var buff = buffer_create( 256, buffer_grow, 1);
var i;
//Save total objects, used for loading.
buffer_write( buff,buffer_f32, instance_number(objAllParent)); //(A)

with( objAllParent ){ //Loop through all active objects and store their information. Every object that will be saved need to have this object as its final parent
    buffer_write( buff,buffer_f32,object_get_name(object_index)); //(B)store the name of the object, used  to know what object to spawn when loading. (IMPORTANT to save the object's name and not the index. Because the index might change unintentionally spawning incorrect objects)
    buffer_write( buff,buffer_f32,_evs); //(C)Store the amount of custom variables
    i=0;
    repeat(_evs){ //Loop through values
        //Store each value depending on its type
        switch(_ev[i,2]){
        case 0: //Either store a number
        buffer_write( buff,buffer_f32,_ev[i,2]); //(D)Store variable type, used for loading, must be stored before the value so we know how to get it, as a string or as a number
        buffer_write( buff,buffer_f32,_ev[i,1]); //(E)Store variable value
        break;
        case 1: //Or store a string
        buffer_write( buff,buffer_f32,_ev[i,2]); //(D)Store variable type, used for loading, must be stored before the value so we know how to get it, as a string or as a number
        buffer_write( buff,buffer_f32,_ev[i,1]); //(E)Store variable value
        break;
        }
    i+=1;
    }
}
buffer_save(buff, "savefilename.sv");
buffer_delete(buff); //Dont forget to delete the buffer
GML:
//Remember writing order needs to be the same as reading order, ive written letters when writing/reading to clarify the connection, mess this up and everything will be written/read incorrectly.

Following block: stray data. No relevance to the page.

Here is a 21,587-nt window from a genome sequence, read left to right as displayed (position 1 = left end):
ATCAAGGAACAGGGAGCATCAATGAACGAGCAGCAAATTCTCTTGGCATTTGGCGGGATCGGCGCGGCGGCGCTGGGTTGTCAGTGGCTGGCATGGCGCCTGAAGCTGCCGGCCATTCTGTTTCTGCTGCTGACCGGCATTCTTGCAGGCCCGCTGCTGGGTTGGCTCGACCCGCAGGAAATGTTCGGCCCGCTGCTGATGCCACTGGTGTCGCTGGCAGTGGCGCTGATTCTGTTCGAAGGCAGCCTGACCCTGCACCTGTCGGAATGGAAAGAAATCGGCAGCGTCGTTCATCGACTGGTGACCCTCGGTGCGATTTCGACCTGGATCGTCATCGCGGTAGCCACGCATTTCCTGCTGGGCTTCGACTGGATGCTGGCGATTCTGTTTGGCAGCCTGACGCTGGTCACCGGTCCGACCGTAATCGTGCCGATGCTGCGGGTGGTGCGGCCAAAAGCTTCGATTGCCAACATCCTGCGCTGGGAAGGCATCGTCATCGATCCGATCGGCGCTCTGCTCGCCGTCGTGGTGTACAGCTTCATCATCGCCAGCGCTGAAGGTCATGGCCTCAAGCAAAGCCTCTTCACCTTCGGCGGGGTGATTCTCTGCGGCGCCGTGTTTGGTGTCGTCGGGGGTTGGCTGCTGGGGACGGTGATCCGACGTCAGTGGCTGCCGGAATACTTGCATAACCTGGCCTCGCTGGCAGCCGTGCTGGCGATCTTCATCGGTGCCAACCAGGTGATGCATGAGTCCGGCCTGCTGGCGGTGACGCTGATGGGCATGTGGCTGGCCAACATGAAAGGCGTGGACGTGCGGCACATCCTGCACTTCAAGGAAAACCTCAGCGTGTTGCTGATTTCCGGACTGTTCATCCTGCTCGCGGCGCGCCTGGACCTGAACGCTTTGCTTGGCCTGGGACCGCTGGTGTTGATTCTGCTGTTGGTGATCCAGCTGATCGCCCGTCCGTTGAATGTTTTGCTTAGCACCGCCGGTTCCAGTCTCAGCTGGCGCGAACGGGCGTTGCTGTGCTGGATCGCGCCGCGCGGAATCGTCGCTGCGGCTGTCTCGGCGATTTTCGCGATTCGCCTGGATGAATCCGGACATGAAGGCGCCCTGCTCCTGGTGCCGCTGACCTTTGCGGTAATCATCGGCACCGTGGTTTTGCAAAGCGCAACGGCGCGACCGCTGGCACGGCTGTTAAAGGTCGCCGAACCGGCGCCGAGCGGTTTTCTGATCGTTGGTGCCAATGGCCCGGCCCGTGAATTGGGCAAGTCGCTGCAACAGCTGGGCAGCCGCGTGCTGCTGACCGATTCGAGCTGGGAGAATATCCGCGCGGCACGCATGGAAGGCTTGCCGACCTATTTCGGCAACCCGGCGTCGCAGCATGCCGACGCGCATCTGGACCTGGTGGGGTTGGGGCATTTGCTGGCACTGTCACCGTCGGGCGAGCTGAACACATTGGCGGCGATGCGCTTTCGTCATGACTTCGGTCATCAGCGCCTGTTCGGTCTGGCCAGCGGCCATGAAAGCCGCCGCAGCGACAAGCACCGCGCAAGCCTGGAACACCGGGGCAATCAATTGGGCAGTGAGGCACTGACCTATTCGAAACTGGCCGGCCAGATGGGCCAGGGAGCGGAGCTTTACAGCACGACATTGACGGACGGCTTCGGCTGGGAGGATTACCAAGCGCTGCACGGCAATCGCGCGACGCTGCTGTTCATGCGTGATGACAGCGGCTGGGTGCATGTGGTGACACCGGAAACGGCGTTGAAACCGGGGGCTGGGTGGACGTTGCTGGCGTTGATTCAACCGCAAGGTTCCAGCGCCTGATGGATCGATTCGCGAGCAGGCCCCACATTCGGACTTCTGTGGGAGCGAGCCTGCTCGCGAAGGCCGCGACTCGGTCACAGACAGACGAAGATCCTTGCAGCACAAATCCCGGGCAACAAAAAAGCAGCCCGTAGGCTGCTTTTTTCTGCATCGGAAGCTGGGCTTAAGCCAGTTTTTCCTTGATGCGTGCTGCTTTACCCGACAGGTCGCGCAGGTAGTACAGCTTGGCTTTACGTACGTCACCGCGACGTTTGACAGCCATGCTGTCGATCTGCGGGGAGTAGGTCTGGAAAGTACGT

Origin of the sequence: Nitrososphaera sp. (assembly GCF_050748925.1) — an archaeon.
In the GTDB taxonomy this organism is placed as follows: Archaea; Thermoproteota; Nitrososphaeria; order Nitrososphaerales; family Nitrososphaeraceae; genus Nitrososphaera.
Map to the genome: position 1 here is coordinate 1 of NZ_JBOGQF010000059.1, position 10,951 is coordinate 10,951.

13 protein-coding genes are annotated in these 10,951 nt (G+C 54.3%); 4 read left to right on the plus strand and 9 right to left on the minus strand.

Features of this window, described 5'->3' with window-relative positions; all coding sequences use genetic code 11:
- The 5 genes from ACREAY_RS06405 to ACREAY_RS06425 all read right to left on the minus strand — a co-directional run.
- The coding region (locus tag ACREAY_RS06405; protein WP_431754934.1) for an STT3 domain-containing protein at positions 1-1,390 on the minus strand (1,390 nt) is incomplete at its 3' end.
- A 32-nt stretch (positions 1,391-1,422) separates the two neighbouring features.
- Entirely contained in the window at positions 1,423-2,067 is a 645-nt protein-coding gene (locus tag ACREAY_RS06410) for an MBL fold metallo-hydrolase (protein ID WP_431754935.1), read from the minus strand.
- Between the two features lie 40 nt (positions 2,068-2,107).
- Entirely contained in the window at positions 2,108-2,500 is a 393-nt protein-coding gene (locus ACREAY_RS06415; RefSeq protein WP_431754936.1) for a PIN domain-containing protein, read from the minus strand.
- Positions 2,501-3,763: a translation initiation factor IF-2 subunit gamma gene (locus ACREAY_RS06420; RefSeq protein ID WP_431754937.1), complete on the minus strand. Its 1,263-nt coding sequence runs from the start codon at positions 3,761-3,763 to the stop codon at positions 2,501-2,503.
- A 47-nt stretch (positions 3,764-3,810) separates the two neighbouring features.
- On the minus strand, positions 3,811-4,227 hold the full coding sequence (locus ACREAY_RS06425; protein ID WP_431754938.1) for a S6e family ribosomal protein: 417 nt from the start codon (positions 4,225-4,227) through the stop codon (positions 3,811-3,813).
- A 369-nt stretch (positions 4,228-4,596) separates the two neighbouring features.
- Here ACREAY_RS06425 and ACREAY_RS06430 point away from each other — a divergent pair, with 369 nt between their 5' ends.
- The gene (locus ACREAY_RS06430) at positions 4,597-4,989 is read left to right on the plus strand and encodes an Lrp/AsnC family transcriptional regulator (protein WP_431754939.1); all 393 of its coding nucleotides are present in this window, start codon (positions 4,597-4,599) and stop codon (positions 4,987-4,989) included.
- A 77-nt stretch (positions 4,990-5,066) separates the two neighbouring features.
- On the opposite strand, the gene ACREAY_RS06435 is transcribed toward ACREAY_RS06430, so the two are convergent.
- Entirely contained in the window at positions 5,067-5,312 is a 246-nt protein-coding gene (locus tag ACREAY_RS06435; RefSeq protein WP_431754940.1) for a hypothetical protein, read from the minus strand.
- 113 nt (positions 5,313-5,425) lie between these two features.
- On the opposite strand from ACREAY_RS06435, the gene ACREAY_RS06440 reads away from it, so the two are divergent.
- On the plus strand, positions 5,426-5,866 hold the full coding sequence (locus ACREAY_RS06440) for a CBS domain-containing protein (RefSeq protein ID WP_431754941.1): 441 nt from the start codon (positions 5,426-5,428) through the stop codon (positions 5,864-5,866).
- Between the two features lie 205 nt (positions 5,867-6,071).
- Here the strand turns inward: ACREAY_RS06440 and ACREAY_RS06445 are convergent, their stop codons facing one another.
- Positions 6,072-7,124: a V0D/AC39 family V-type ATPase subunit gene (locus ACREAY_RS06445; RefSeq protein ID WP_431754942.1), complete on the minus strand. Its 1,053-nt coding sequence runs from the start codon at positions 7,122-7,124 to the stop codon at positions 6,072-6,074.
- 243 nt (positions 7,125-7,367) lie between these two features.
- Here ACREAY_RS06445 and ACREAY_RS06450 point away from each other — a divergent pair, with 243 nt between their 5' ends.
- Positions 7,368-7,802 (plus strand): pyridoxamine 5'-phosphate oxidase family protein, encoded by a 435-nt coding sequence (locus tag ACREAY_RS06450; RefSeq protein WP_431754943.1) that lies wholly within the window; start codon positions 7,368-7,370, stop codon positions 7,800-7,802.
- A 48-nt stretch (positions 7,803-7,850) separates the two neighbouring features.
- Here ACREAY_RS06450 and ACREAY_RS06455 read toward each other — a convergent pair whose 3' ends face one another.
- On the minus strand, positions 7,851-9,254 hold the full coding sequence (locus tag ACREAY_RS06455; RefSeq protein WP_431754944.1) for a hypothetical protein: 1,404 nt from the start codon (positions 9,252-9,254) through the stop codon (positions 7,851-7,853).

var buff = buffer_load("savefilename.sv");
var i,loadtype,newobject,objectname,evs;
//Save total objects, used for loading.
var allobjects = buffer_read( buff,buffer_f32); //(A)

repeat(allobjects){
    objectname = buffer_read( buff, buffer_f32); //(B) Get the name of the object we are about to create
    newobject = instance_create(0,0,asset_get_index( objectname )); //Get the index of the object name
    //Now the newly spawned object's create event will be executed here before the next line. So we dont have to worry about our variable setup, only to update the starting values

    evs = buffer_read( buff, buffer_f32); //(C) Get the number of custom vars, so we now how many times we loop
    i=0;
    repeat(evs){ //Loop through values
        //Load each value depending on its type
        loadtype=buffer_read( buff,buffer_f32,_ev[i,2]); //(D)Store variable type, used for loading, must be stored before the value so we know how to get it, as a string or as a number
        switch(loadtype){
        case 0: //Either load a number
        newobject._ev[i,1]=buffer_read( buff,buffer_f32,_ev[i,1]); //(E)Get variable value and set it to the current object we just created
        break;
        case 1: //Or load a string
        newobject._ev[i,1]=buffer_read( buff,buffer_f32); //(E)Get variable value and set it to the current object we just created
        break;
        }
    i+=1;
    }
}

This way will make the undo/redo buttons also easier to make since you can easily store every variable for each different object without having to make custom solutions for each object.

Hope any of this is useful.
I wrote the code here from memory, so sorry if there is a mistake.
Good luck and don't get lost in making the editor and forgetting about making the game like I've done a couple of times xD

Nice looking buttons btw!
 
Last edited:

hydroxy

Member
@Kahrabaa, excellent post. I've taken note of these suggestions, I think some of these would have taken some decent time for me to realise as well if you didn't say.

Yep, got to create the editor and then the game. Not going to lose sight I hope.

Nice looking buttons btw!
Thanks, the buttons are hand-drawn, they took a while but was a nice easy task to do before all the hard work started.
 
Top